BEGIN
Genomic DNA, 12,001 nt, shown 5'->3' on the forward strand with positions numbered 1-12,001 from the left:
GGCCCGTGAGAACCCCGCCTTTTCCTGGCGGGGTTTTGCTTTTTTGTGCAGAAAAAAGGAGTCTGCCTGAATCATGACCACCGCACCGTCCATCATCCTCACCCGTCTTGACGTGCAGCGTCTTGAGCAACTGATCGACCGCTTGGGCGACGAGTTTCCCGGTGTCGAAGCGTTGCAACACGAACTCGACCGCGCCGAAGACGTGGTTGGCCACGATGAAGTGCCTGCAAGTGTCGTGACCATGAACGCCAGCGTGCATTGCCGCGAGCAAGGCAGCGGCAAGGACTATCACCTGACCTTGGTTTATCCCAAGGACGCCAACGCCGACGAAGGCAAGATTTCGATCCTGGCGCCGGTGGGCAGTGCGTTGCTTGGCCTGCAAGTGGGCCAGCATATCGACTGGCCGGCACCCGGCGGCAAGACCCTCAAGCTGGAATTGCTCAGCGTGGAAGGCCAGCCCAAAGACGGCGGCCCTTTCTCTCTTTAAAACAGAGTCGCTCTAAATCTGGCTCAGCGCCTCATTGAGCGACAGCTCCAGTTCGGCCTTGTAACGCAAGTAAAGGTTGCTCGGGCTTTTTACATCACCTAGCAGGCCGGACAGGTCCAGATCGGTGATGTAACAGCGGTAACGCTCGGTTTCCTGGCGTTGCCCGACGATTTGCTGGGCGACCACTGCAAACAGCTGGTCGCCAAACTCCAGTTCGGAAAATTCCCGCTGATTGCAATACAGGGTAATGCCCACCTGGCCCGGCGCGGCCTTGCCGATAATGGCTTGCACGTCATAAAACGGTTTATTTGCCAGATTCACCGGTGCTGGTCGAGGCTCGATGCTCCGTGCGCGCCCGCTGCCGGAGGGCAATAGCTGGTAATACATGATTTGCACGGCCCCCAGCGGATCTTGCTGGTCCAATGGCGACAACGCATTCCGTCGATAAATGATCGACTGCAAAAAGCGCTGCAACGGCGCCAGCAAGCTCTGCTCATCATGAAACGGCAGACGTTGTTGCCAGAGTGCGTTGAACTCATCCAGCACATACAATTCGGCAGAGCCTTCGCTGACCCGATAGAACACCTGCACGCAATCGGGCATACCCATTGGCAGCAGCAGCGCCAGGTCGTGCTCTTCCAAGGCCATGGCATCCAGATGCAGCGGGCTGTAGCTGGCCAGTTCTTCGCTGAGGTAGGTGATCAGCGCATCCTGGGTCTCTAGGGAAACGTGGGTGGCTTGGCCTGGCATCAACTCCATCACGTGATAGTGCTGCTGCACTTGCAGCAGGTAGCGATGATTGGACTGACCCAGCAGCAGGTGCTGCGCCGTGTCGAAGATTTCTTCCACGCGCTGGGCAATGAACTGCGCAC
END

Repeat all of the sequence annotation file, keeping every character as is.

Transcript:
Genomic DNA, 12,001 nt, shown 5'->3' on the forward strand with positions numbered 1-12,001 from the left:
GGCCCGTGAGAACCCCGCCTTTTCCTGGCGGGGTTTTGCTTTTTTGTGCAGAAAAAAGGAGTCTGCCTGAATCATGACCACCGCACCGTCCATCATCCTCACCCGTCTTGACGTGCAGCGTCTTGAGCAACTGATCGACCGCTTGGGCGACGAGTTTCCCGGTGTCGAAGCGTTGCAACACGAACTCGACCGCGCCGAAGACGTGGTTGGCCACGATGAAGTGCCTGCAAGTGTCGTGACCATGAACGCCAGCGTGCATTGCCGCGAGCAAGGCAGCGGCAAGGACTATCACCTGACCTTGGTTTATCCCAAGGACGCCAACGCCGACGAAGGCAAGATTTCGATCCTGGCGCCGGTGGGCAGTGCGTTGCTTGGCCTGCAAGTGGGCCAGCATATCGACTGGCCGGCACCCGGCGGCAAGACCCTCAAGCTGGAATTGCTCAGCGTGGAAGGCCAGCCCAAAGACGGCGGCCCTTTCTCTCTTTAAAACAGAGTCGCTCTAAATCTGGCTCAGCGCCTCATTGAGCGACAGCTCCAGTTCGGCCTTGTAACGCAAGTAAAGGTTGCTCGGGCTTTTTACATCACCTAGCAGGCCGGACAGGTCCAGATCGGTGATGTAACAGCGGTAACGCTCGGTTTCCTGGCGTTGCCCGACGATTTGCTGGGCGACCACTGCAAACAGCTGGTCGCCAAACTCCAGTTCGGAAAATTCCCGCTGATTGCAATACAGGGTAATGCCCACCTGGCCCGGCGCGGCCTTGCCGATAATGGCTTGCACGTCATAAAACGGTTTATTTGCCAGATTCACCGGTGCTGGTCGAGGCTCGATGCTCCGTGCGCGCCCGCTGCCGGAGGGCAATAGCTGGTAATACATGATTTGCACGGCCCCCAGCGGATCTTGCTGGTCCAATGGCGACAACGCATTCCGTCGATAAATGATCGACTGCAAAAAGCGCTGCAACGGCGCCAGCAAGCTCTGCTCATCATGAAACGGCAGACGTTGTTGCCAGAGTGCGTTGAACTCATCCAGCACATACAATTCGGCAGAGCCTTCGCTGACCCGATAGAACACCTGCACGCAATCGGGCATACCCATTGGCAGCAGCAGCGCCAGGTCGTGCTCTTCCAAGGCCATGGCATCCAGATGCAGCGGGCTGTAGCTGGCCAGTTCTTCGCTGAGGTAGGTGATCAGCGCATCCTGGGTCTCTAGGGAAACGTGGGTGGCTTGGCCTGGCATCAACTCCATCACGTGATAGTGCTGCTGCACTTGCAGCAGGTAGCGATGATTGGACTGACCCAGCAGCAGGTGCTGCGCCGTGTCGAAGATTTCTTCCACGCGCTGGGCAATGAACTGCGCAC